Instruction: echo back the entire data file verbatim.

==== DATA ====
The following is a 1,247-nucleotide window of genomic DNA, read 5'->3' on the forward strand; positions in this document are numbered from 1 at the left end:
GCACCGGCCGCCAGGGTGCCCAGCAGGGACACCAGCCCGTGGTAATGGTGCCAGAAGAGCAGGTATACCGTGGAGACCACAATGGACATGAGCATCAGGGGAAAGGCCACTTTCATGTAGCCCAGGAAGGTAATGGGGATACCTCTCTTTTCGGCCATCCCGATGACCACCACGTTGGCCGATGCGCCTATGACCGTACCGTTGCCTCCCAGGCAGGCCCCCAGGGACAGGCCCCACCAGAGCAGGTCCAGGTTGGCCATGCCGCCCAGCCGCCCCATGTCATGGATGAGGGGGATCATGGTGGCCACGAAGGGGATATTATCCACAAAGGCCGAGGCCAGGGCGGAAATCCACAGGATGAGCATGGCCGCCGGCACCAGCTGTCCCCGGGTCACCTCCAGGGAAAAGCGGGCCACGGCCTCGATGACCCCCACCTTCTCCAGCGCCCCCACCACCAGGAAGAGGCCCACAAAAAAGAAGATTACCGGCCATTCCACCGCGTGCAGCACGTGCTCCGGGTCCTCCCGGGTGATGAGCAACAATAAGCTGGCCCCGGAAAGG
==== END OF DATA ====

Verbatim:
The following is a 1,247-nucleotide window of genomic DNA, read 5'->3' on the forward strand; positions in this document are numbered from 1 at the left end:
GCACCGGCCGCCAGGGTGCCCAGCAGGGACACCAGCCCGTGGTAATGGTGCCAGAAGAGCAGGTATACCGTGGAGACCACAATGGACATGAGCATCAGGGGAAAGGCCACTTTCATGTAGCCCAGGAAGGTAATGGGGATACCTCTCTTTTCGGCCATCCCGATGACCACCACGTTGGCCGATGCGCCTATGACCGTACCGTTGCCTCCCAGGCAGGCCCCCAGGGACAGGCCCCACCAGAGCAGGTCCAGGTTGGCCATGCCGCCCAGCCGCCCCATGTCATGGATGAGGGGGATCATGGTGGCCACGAAGGGGATATTATCCACAAAGGCCGAGGCCAGGGCGGAAATCCACAGGATGAGCATGGCCGCCGGCACCAGCTGTCCCCGGGTCACCTCCAGGGAAAAGCGGGCCACGGCCTCGATGACCCCCACCTTCTCCAGCGCCCCCACCACCAGGAAGAGGCCCACAAAAAAGAAGATTACCGGCCATTCCACCGCGTGCAGCACGTGCTCCGGGTCCTCCCGGGTGATGAGCAACAATAAGCTGGCCCCGGAAAGG